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I have this question about closure of a context free grammar, and if someone can check my answer and see if it makes sense, and if not, what is missing, I would be very grateful.

Give an counter-example to show that the following contruction fails in to proof that class of languages free of context is closed under the operation star. By A a language free of context that it is generated by the GLC G = {V,,R,S}. Add the new rule S -> SS e call the resulting grammar G'. That grammar is expected to generate a*"

I have only a superficial comprehension, I believe it is necessary that Rg', the set of production rules of G' must be equal to Rg united with {Sg'->SgSg'|e} or in another words Rg': Rg U {Sg'->SgSg'|e}. Even if that it is correct I don't understand why {Sg'->SgSg'|e} is necessary

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  • $\begingroup$ Please take more care formatting your question using MathJax; it's hard to read your grammars. $\endgroup$ – Raphael Jan 25 '14 at 16:28
  • $\begingroup$ @Raphael were you able to find another example other than empty string? $\endgroup$ – chibro2 Feb 11 '15 at 3:33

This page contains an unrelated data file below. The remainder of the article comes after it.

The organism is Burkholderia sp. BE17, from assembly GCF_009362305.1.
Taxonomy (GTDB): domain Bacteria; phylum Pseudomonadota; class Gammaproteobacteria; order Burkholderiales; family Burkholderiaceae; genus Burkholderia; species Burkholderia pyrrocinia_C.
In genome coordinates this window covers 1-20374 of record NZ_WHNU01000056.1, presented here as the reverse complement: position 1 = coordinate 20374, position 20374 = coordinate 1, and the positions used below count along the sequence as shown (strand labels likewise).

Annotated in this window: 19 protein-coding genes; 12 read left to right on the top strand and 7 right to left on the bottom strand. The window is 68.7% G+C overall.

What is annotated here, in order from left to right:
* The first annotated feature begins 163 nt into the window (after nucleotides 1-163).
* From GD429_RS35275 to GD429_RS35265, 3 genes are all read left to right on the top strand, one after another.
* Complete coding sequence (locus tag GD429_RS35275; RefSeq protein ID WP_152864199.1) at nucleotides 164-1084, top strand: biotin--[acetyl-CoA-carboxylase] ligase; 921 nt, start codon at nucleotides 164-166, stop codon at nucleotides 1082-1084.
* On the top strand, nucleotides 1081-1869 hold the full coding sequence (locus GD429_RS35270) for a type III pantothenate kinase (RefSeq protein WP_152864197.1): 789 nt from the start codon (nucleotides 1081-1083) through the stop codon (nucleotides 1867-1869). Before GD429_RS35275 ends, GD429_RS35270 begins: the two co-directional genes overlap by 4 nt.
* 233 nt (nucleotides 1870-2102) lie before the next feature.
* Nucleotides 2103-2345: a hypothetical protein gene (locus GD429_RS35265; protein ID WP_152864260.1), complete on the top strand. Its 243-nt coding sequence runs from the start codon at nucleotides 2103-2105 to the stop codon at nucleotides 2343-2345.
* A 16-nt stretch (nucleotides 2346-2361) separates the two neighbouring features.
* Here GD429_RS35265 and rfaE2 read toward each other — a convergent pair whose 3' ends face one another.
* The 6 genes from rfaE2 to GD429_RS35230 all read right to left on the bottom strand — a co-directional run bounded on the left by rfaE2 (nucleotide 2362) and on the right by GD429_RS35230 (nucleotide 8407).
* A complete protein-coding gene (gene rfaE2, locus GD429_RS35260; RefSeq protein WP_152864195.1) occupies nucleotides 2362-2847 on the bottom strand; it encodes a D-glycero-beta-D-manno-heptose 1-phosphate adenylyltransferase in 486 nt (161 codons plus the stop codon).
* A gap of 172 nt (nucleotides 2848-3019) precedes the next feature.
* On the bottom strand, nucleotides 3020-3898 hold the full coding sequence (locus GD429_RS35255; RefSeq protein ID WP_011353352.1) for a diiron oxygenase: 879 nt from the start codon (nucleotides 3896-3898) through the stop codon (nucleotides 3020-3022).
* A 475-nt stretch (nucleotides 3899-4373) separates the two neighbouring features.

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There is a silly problem that you might need to add a production of the form $S\to\epsilon$, since otherwise you don't necessarily generate $\epsilon$. But the real problem is that $S$ can be used in the right-hand side of productions, and when you add the rule $S\to SS$, things could break. The "correct" way to turn a grammar of $A$ into a grammar of $A^*$ is to add a new start symbol $S'$ and the productions $S' \to S'S|\epsilon$.

In order to find a counterexample, think of the problems mentioned in the previous paragraphs, and try to find an example which manifests them. All it requires is some experimentation.

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  • $\begingroup$ How to be sure that $$ S\to\epsilon$$ wasn't part of the grammar before? And how could $$ S\to SS $$ break things up? I also don't understand why it is $$ S' \to S'S|\epsilon $$ necessary. $\endgroup$ – user2752471 Jan 25 '14 at 23:50
  • $\begingroup$ I suggest you play with some example grammars, trying to modify them in the way of the exercise, and seeing what goes wrong (if anything). This is really the only way to solve this exercise. $\endgroup$ – Yuval Filmus Jan 26 '14 at 1:20
  • $\begingroup$ I hope I save future readers some time: the grammar A -> 0A1, A->Empty, gives an example where the rule A -> AA messes things up. $\endgroup$ – Lorenzo Najt Jun 6 '17 at 0:22

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